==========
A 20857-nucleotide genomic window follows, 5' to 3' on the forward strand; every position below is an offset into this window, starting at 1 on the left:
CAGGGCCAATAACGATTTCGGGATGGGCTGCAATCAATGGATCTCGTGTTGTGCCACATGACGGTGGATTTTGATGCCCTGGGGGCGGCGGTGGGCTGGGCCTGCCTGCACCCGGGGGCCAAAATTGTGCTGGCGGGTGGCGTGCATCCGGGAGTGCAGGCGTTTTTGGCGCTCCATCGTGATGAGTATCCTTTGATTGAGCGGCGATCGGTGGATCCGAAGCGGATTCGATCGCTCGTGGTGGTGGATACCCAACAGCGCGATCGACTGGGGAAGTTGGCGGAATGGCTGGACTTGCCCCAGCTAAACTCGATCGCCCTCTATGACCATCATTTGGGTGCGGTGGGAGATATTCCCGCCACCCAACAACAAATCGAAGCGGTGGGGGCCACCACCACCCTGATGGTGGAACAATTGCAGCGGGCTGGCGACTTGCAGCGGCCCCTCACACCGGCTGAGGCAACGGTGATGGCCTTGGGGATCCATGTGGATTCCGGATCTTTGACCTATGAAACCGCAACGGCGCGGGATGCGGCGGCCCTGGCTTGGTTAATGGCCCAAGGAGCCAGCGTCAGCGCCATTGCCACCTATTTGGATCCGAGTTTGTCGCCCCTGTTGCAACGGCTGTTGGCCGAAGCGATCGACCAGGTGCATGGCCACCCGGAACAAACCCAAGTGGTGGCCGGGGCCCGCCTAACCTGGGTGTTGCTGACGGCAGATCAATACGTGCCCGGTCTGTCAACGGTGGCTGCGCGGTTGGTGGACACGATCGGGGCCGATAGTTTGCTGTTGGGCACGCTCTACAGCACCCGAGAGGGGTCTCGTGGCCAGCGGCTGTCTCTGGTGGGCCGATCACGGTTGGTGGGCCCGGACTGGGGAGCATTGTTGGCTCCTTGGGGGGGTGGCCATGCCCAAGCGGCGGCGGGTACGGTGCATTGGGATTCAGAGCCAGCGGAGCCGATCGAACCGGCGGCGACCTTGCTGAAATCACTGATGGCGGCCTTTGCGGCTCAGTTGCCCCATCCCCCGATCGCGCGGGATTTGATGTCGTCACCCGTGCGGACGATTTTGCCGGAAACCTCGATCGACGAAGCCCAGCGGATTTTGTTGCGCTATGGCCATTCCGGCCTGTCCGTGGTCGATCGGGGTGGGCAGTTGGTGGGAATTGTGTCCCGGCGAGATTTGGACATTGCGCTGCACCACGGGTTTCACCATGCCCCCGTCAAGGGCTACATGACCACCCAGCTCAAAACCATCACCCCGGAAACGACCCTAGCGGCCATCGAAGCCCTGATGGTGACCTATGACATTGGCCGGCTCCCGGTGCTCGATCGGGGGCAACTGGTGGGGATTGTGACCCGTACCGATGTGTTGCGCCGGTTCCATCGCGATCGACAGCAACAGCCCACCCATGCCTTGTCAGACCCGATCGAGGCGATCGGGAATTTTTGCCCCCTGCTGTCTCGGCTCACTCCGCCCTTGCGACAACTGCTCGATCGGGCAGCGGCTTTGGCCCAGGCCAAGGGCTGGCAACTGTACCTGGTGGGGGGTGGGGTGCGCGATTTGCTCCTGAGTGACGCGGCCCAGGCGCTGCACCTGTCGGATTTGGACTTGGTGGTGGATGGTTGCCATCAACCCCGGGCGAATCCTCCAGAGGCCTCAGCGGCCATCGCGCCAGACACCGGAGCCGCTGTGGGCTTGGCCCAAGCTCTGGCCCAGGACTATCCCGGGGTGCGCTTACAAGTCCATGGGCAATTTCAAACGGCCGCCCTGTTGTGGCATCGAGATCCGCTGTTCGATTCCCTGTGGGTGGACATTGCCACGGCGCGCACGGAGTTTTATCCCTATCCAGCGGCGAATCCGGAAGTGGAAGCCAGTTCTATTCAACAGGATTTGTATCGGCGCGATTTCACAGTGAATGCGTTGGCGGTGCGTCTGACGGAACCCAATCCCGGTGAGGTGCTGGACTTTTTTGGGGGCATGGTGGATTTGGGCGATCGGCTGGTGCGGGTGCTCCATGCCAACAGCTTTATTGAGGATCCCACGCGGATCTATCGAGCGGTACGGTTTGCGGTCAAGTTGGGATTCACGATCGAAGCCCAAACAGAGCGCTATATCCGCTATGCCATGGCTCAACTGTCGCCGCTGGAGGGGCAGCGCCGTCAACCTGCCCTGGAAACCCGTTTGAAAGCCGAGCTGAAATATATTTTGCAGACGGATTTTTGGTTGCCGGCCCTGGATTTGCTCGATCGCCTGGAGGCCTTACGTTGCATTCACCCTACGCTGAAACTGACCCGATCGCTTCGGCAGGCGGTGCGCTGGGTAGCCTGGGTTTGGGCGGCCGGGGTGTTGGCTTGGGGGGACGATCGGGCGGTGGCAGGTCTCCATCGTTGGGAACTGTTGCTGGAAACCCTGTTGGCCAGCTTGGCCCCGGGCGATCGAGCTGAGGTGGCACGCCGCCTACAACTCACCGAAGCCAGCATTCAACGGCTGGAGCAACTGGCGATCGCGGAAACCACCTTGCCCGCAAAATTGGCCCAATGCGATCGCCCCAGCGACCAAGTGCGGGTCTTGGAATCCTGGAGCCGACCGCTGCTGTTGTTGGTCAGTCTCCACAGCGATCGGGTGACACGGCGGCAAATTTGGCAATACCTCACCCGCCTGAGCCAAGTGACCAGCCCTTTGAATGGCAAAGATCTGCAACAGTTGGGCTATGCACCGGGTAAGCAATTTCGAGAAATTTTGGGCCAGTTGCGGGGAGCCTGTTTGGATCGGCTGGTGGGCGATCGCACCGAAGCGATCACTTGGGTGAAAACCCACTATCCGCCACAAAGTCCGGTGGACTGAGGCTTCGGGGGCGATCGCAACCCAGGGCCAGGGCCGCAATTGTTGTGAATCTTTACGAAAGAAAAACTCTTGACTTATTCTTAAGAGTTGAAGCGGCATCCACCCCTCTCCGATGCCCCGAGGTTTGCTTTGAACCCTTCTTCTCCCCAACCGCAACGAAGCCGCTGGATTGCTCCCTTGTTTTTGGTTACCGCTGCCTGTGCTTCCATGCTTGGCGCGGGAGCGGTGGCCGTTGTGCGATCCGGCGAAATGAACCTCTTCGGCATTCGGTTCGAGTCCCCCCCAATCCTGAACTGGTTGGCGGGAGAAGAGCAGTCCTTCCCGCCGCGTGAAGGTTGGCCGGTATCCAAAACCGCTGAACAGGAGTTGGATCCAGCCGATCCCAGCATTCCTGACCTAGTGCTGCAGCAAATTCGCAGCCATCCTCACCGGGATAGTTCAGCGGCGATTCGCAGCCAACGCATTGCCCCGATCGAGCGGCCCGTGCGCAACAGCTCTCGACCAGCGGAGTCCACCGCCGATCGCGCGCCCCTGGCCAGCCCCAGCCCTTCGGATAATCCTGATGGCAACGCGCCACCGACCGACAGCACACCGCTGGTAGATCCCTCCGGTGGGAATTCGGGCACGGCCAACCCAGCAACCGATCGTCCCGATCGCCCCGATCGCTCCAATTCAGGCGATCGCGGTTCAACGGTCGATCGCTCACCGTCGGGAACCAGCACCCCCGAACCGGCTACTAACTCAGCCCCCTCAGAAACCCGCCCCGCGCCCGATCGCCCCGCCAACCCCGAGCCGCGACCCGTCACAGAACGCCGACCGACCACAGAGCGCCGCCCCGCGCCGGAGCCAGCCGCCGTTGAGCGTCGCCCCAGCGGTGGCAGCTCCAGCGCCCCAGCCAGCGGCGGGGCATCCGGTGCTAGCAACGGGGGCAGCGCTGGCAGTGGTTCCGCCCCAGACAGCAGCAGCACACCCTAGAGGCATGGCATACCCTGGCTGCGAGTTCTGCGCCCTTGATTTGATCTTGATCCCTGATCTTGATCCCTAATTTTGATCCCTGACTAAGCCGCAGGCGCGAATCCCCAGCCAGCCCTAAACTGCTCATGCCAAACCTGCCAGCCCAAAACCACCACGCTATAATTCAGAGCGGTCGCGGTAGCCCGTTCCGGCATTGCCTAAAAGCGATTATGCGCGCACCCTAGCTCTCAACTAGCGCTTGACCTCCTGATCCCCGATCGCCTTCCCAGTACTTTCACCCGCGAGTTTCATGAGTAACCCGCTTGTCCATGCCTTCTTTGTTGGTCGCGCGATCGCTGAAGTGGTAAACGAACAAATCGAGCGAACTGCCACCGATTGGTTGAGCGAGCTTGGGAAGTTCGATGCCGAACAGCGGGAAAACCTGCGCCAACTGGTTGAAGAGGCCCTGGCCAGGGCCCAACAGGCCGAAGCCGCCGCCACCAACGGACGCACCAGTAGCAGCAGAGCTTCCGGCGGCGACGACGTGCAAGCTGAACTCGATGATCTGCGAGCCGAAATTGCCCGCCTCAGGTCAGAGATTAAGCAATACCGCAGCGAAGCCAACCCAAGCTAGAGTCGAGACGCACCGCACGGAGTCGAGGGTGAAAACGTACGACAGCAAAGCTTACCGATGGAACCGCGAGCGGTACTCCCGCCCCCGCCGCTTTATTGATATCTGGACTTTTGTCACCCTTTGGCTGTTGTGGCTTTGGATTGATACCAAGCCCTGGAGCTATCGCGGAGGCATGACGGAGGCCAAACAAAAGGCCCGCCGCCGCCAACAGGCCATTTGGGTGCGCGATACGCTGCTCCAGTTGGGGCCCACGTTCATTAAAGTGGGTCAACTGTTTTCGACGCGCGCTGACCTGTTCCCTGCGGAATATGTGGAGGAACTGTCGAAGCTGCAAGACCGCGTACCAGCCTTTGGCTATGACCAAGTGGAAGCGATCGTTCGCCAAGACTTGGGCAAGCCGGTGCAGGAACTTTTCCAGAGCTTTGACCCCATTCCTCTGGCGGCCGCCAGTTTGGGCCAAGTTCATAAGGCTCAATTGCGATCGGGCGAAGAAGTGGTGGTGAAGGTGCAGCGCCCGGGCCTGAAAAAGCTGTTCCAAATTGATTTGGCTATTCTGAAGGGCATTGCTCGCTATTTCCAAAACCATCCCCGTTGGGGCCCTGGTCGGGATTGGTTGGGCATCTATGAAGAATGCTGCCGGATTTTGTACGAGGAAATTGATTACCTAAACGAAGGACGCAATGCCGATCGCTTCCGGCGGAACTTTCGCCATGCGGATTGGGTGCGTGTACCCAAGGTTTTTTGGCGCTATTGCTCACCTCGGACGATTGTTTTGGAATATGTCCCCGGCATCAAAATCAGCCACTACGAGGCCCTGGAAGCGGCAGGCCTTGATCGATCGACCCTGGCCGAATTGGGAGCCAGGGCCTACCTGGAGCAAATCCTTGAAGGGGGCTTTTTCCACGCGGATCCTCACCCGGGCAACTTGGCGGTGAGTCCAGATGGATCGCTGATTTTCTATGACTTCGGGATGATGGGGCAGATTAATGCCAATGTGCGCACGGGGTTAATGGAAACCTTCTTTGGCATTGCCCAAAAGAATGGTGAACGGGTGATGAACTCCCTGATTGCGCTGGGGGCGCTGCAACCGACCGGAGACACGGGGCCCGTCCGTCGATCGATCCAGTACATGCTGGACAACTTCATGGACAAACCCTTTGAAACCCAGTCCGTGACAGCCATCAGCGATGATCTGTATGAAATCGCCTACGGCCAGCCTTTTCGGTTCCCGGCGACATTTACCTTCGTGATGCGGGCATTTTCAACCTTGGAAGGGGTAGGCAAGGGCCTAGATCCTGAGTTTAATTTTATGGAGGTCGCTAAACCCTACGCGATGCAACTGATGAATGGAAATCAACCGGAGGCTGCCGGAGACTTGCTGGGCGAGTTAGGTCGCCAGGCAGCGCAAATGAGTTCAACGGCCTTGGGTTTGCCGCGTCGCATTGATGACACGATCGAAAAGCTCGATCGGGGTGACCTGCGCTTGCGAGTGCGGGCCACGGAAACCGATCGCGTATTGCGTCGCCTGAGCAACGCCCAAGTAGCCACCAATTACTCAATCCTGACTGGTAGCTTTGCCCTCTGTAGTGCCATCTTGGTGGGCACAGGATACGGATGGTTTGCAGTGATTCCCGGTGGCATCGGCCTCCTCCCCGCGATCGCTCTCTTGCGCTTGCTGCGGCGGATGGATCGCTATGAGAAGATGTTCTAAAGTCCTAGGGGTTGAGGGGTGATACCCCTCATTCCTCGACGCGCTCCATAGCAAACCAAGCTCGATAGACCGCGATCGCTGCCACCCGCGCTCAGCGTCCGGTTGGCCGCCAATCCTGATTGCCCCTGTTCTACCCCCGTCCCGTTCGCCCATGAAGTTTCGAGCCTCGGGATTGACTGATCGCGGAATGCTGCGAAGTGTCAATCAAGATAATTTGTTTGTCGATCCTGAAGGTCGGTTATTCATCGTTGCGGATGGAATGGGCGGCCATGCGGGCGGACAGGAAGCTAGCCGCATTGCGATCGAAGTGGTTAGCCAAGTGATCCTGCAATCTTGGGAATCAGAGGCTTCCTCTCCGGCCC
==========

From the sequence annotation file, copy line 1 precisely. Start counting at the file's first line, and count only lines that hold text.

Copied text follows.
A 20857-nucleotide genomic window follows, 5' to 3' on the forward strand; every position below is an offset into this window, starting at 1 on the left: